Woman says she can’t find a place to live because she has a service dog
MADISON, Wis. (WMTV/Gray News) - Living out of her car now for four months, a Madison woman is having a hard time securing housing, and she believes the challenge has something to do with her service dog.
“This is definitely discrimination,” Cheri Sloniker said. She has had her service dog for the last seven years.
“He’s like my wheelchair, and I don’t think I could function if I didn’t have him,” she said. “I never had a difficult time ever trying to find a place to live, and for some reason, they’re just questioning everything about me.”
Looking into hundreds of rentals across the state, the 74-year-old claims some landlords have rejected her application, while others have prevented her from applying.
“I’ve even had situations where, ‘Oh, did they tell you that we actually raised the rent?’ or, ‘Oh, we rented that place already,’” she said.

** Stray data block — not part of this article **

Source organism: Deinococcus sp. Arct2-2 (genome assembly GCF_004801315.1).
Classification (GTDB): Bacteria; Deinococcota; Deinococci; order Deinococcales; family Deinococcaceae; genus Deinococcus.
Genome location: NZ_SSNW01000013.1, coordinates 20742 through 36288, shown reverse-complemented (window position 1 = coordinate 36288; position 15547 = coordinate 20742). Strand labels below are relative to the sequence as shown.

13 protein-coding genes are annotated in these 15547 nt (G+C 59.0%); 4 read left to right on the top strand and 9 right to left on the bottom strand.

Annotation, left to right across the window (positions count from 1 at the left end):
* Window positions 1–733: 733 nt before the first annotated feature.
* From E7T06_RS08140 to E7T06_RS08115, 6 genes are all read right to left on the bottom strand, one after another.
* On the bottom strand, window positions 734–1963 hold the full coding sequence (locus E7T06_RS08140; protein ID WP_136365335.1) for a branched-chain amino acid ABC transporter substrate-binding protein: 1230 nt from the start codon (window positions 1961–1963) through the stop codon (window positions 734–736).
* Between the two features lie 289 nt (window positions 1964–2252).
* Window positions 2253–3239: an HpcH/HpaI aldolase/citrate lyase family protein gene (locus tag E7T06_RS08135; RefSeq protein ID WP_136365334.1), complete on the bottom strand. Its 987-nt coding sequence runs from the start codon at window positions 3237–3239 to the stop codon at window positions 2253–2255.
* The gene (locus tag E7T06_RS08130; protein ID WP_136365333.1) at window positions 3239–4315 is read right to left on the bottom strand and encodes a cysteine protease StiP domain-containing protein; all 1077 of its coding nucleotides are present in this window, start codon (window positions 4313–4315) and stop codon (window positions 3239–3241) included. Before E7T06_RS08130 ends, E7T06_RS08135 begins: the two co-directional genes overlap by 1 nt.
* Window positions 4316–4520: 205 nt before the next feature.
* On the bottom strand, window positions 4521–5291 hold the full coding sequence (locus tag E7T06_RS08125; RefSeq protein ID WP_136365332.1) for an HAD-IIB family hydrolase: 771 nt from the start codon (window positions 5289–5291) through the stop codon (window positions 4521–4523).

The common thread is that her service dog is with her for on-site visits, and the apartments have a no-pet policy. She is specifically looking for apartments that do not allow pets.
“Other pets are not supposed to interfere with the service dog because he’s got to concentrate on me,” Sloniker explained.
But a service dog is “absolutely” not a pet, according to Rebecca Hoyt, the City of Madison’s disability rights and services specialist.
That’s why she said apartment pet policies do not apply to service animals.
Landlords, Hoyt said, “are not entitled to know what type of disability someone has or what tasks the animal performs for the benefit of the person with a disability. That is pretty private health information that landlords don’t have an entitlement to.”
What landlords can ask for are documents showing someone has a disability, in general, and needs a service animal. Documents can include a letter from a medical provider or another “qualified professional,” she said.
Hoyt pointed to both federal and state laws protecting those with service animals from getting housing denied. She added, Wisconsin law goes further to say, if there are apartment listings designed to even discourage someone with a service animal from renting, that would also count as discrimination and be illegal.
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